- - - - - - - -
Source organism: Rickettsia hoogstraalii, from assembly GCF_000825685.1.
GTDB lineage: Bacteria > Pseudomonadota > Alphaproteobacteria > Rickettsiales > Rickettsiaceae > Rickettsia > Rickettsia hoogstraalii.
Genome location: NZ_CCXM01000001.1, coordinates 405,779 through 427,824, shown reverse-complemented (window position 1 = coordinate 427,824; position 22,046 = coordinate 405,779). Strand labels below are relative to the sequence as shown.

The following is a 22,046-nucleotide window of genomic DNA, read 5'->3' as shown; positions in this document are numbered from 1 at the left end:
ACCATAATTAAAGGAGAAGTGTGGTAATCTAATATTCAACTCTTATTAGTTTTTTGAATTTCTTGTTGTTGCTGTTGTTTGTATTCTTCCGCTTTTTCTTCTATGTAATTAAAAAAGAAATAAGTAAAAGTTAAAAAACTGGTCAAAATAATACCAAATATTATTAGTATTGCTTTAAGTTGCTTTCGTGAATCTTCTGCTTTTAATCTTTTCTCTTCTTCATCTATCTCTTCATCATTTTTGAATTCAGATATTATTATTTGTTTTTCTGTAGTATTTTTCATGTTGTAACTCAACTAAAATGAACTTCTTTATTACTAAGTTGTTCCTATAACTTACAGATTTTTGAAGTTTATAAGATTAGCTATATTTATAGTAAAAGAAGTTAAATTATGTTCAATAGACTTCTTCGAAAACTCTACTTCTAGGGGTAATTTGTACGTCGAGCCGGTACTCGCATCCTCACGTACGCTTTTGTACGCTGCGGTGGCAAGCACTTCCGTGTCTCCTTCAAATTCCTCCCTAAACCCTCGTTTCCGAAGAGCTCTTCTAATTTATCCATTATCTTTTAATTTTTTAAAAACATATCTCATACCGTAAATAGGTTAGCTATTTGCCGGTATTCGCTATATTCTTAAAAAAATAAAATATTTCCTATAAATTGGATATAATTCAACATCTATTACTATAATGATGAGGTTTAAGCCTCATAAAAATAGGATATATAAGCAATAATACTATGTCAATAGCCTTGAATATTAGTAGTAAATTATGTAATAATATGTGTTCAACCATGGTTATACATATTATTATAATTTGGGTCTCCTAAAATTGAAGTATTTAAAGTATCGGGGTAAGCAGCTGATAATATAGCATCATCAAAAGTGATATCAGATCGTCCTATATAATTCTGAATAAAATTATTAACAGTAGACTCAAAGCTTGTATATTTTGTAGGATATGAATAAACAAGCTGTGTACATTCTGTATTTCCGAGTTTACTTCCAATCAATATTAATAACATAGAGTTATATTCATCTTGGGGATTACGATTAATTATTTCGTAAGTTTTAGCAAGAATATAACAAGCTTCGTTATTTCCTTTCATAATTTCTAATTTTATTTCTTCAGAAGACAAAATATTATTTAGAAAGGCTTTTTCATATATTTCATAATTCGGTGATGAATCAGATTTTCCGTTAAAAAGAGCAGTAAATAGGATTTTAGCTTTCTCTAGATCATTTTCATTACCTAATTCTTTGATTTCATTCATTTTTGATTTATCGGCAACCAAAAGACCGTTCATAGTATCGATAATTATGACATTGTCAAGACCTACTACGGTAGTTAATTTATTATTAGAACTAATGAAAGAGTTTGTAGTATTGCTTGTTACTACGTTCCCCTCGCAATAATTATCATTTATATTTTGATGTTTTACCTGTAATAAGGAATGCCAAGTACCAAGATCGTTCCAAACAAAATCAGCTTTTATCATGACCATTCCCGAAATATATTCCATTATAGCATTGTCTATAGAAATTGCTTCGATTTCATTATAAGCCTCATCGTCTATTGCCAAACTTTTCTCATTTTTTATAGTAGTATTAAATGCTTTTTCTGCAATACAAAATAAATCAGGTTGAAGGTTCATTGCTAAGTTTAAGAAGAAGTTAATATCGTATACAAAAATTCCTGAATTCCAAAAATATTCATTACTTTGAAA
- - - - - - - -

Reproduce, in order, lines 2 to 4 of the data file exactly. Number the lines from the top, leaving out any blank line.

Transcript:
GTDB lineage: Bacteria > Pseudomonadota > Alphaproteobacteria > Rickettsiales > Rickettsiaceae > Rickettsia > Rickettsia hoogstraalii.
Genome location: NZ_CCXM01000001.1, coordinates 405,779 through 427,824, shown reverse-complemented (window position 1 = coordinate 427,824; position 22,046 = coordinate 405,779). Strand labels below are relative to the sequence as shown.

The following is a 22,046-nucleotide window of genomic DNA, read 5'->3' as shown; positions in this document are numbered from 1 at the left end: